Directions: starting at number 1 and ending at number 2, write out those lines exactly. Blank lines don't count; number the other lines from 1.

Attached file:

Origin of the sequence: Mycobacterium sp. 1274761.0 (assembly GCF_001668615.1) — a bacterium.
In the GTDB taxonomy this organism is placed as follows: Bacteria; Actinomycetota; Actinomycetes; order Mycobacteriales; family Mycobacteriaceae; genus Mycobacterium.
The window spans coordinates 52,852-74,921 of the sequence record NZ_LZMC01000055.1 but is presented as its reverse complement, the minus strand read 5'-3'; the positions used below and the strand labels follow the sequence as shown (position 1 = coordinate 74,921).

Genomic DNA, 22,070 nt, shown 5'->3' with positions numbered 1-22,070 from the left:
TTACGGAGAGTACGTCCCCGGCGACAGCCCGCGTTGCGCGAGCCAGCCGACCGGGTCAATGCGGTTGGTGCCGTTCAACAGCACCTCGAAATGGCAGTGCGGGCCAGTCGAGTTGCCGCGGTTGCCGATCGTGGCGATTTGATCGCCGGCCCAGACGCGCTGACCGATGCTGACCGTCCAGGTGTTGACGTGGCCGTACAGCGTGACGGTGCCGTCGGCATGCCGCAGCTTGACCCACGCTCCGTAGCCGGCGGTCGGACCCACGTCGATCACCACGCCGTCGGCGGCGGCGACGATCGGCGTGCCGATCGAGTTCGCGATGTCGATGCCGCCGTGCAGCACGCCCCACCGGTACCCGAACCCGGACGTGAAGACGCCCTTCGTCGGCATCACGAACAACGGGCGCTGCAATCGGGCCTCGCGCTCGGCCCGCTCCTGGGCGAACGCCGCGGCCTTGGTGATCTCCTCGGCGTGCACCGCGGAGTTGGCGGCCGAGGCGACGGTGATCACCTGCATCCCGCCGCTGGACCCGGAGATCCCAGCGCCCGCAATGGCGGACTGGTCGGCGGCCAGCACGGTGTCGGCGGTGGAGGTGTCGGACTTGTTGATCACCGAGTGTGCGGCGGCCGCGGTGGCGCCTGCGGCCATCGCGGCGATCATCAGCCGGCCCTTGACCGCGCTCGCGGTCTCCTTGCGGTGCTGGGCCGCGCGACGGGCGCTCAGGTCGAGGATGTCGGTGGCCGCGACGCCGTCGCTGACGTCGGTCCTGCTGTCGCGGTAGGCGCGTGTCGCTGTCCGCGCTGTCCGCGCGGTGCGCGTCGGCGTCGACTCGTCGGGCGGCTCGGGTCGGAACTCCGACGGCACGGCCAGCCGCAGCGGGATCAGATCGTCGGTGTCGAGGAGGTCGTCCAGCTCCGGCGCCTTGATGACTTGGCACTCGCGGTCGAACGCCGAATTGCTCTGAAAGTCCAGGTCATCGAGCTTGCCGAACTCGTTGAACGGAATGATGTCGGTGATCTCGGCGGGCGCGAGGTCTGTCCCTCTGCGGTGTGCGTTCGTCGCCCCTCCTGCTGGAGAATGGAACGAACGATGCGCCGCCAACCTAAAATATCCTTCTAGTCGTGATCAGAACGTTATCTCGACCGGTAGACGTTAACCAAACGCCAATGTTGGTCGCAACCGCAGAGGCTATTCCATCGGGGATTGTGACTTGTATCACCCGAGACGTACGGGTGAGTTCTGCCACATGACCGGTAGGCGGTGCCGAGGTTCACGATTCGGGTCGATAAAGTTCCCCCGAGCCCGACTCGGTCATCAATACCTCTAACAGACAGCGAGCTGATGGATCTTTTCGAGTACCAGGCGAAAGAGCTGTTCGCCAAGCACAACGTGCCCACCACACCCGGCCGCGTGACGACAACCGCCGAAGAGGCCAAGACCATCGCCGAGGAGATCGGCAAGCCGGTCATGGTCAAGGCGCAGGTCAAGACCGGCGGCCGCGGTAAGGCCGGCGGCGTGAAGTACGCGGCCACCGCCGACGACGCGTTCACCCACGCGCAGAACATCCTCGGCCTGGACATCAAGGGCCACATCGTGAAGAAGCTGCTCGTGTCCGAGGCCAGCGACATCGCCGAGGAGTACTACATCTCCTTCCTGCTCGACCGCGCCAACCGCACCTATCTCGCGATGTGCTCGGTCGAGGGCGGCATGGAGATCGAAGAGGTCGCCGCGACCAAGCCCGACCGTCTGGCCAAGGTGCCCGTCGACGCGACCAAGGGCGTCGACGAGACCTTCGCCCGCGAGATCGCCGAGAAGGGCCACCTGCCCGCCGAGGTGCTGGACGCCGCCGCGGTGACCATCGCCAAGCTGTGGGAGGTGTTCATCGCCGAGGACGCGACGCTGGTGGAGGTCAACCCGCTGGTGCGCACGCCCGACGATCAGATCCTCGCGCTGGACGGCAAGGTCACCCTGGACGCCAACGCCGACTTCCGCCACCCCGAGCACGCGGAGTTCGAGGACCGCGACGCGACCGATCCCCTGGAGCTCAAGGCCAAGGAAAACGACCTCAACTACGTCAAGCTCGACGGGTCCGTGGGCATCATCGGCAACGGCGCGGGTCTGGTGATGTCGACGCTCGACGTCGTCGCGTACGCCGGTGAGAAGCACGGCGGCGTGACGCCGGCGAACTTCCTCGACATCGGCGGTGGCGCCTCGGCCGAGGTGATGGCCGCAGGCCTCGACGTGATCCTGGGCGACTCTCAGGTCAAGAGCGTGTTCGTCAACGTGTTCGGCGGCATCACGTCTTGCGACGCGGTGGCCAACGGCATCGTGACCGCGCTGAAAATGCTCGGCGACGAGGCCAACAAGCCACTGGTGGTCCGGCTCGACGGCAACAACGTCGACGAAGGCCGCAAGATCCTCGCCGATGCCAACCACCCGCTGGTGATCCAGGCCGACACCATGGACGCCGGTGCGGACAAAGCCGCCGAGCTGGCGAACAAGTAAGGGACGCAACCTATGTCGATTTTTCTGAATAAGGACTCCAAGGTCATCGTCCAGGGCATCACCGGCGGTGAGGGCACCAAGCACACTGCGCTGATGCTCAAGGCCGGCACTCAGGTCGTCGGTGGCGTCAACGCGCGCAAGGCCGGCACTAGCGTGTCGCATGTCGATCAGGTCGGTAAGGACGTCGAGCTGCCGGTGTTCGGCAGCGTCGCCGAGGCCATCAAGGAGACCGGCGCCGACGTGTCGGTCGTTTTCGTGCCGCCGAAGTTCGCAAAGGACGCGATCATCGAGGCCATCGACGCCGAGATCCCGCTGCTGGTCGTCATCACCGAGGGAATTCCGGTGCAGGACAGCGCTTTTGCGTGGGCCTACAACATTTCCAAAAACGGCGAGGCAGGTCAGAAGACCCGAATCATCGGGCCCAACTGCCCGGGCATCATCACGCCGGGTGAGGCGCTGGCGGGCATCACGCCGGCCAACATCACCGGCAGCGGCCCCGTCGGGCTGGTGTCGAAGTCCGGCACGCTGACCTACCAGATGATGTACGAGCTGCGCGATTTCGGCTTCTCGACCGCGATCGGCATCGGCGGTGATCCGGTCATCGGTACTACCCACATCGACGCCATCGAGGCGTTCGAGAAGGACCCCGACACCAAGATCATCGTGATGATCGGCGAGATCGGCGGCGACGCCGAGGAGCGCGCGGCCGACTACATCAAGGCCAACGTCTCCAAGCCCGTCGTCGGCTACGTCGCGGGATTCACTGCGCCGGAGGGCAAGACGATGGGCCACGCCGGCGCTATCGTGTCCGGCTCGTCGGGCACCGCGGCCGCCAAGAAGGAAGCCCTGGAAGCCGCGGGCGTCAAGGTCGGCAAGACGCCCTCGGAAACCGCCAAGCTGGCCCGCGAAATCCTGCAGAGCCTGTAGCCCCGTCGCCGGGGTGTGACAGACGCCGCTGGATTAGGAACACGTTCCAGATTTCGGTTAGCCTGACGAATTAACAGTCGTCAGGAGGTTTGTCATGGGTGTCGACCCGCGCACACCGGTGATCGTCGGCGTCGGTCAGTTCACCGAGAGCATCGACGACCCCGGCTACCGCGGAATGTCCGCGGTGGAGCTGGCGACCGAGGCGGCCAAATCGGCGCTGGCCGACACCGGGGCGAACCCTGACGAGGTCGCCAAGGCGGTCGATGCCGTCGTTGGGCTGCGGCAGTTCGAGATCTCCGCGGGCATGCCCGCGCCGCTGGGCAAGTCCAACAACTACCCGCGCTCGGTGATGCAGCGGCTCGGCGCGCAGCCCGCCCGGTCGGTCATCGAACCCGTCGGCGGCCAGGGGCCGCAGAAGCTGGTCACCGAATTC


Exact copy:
Origin of the sequence: Mycobacterium sp. 1274761.0 (assembly GCF_001668615.1) — a bacterium.
In the GTDB taxonomy this organism is placed as follows: Bacteria; Actinomycetota; Actinomycetes; order Mycobacteriales; family Mycobacteriaceae; genus Mycobacterium.